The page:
and the water therein, they lightened up. I'm sure there's an art to this sort of thing - but don't look at me for the secrets, I haven't figured it out yet. Then I did what other dyers would probably say is a bad thing, a very bad thing indeed, but I skip to the beat of my own drum, dammit - I grabbed my spoon, lightly held sections of my yarn down, and added a few drops of color here and there. Right from the bottle. I swished the spoon around some, and then finally walked away when I was happy with the witches' brew before me.

Now your yarn sits. It's out of your hands. My yarn sat for about an hour to an hour and a half before it had soaked up all the color. My water was 100% clear, seriously, your water should look like this. (Which is actually what my water looked like after the yarn was removed for rinsing.) If it doesn't, the yarn has not absorbed all the color it can.

I was pretty satisfied with my first yarn dyeing, so I turned off the crockpot, and let the yarn alone until the water was room temperature again. I really don't recommend getting hasty and skipping this step, you're using an animal fiber here, and the chances of felting all this beautiful newly crafted yarn is just too high. Now, if the coloring wasn't exactly what you were expecting, it's fine to add more coloring and then let it sit until the water is clear again.

Once the water your yarn is setting in is room temperature, it's time to give it a rinse. I dabbed some baby shampoo in my hand, got it nice and bubbly and very lightly washed the yarn out in cold water. Rinse it out real nice like.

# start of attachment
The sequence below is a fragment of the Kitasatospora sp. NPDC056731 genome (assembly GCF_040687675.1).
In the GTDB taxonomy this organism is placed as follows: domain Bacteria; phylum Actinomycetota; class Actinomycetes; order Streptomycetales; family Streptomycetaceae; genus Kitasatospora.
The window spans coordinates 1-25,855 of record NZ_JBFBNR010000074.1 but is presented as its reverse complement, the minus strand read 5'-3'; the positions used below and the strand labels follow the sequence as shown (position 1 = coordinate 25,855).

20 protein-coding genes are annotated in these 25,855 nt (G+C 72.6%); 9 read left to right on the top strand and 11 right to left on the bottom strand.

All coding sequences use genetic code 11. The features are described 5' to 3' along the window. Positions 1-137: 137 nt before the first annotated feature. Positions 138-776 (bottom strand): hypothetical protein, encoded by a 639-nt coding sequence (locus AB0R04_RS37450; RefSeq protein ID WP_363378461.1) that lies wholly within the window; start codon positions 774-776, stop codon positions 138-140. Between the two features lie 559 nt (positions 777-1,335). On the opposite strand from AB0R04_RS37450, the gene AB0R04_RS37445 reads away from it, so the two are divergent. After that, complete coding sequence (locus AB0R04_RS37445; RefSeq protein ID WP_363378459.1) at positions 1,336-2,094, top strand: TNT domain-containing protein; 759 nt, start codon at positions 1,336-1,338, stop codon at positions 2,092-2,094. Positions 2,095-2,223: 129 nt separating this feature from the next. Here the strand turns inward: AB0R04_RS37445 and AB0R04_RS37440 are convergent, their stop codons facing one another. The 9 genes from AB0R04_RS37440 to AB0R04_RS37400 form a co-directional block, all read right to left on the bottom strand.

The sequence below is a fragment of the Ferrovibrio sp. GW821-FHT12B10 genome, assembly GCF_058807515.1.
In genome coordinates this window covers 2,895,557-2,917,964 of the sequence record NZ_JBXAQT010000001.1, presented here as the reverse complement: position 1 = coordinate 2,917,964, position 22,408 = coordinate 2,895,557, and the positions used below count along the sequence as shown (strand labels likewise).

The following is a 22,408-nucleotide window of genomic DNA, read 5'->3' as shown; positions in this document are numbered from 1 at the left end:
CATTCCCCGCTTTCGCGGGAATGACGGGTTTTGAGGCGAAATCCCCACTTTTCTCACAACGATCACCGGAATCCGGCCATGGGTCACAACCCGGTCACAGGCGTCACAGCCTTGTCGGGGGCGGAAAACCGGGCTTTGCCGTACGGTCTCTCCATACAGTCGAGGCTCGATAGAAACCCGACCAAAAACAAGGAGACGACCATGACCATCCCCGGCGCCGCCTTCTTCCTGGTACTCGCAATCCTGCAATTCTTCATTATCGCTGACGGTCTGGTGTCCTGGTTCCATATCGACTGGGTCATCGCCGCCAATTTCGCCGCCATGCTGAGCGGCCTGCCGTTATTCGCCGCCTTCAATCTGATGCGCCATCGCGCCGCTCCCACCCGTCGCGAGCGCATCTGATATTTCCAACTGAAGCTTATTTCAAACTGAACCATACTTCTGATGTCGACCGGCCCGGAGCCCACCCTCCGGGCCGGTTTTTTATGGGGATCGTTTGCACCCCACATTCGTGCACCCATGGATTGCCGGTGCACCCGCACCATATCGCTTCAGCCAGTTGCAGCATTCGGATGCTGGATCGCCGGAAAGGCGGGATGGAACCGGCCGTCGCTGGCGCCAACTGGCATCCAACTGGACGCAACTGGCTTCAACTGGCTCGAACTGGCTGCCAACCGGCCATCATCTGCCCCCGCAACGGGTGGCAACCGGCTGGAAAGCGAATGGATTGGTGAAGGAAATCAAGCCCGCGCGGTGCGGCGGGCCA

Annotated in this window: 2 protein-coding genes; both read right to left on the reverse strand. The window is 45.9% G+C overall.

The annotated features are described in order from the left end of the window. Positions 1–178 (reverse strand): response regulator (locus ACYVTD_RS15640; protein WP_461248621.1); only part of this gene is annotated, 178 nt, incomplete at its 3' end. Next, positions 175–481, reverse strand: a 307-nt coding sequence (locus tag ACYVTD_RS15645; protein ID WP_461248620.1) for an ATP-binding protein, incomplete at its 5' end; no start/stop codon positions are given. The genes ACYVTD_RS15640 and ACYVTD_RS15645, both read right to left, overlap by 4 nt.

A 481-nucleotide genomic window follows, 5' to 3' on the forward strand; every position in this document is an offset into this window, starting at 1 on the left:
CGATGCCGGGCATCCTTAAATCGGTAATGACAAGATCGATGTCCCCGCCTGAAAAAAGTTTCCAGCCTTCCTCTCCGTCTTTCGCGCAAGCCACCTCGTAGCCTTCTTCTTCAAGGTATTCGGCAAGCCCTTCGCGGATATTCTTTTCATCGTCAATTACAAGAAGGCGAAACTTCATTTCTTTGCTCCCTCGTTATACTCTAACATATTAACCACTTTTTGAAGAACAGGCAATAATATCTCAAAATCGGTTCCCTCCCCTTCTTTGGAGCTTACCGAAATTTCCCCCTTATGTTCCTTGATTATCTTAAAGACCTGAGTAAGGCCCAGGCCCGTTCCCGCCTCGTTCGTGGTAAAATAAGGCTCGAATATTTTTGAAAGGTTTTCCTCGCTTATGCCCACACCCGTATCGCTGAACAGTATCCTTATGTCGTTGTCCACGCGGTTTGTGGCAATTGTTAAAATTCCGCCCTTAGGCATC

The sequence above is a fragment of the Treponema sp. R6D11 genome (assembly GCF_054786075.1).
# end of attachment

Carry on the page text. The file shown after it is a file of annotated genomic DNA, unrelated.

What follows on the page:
I then threw it in a lingerie bag, and put it through the spin cycle in my washer (which is a top loader). This step isn't necessary, I just wanted to get as much water as possible out. If you don't have a lingerie bag, and don't want a tangled mess of yarn, just wring it out as best and lightly as possible.

Then it's time to hang it up as best possible, as I did, to dry. I tried to have it drape across two hangers, for even drying. My final color was a little more pastel-y than I had anticipated, so next time I will definitely be going heavier with the food coloring added, but I'm still pretty pleased with what I got. I even have the perfect project.



  1. Great idea! I've always been put off dyeing too, but I'll certainly give this a try. Especially liked the idea for mixed colouring - and it's all so doable!
    Thank you, thank you so much for sharing this!

    1. You're very welcome!

      I really loved this process, the parts that were hands on where very minimal, and I even got my husband to join in with me to help mix up colors. :)

  2. When you put the yarn in the crockpot overnight did you turn on the crockpot or was it just sitting there soaking?

    1. No, the crockpot was not on, just soaking.

  3. If you are working with animal fiber yarn and "wring it out" you may end up with felted yarn,meaning the fibers will bond together permanently. Instead, blot gently and hang it where it can drip-dry. Cotton and other plant-based fibers won't felt, so those you can wring out, but even so, it's better to avoid stretching or stressing your yarn.

    1. Thank you for the tip!

      When I did wring the yarn out, the water was completely cool, and I've never had a problem with any of my wool felting when it was cool, but maybe I should start keeping an eye out.

      I was also using a superwash wool, I must have forgotten to note this.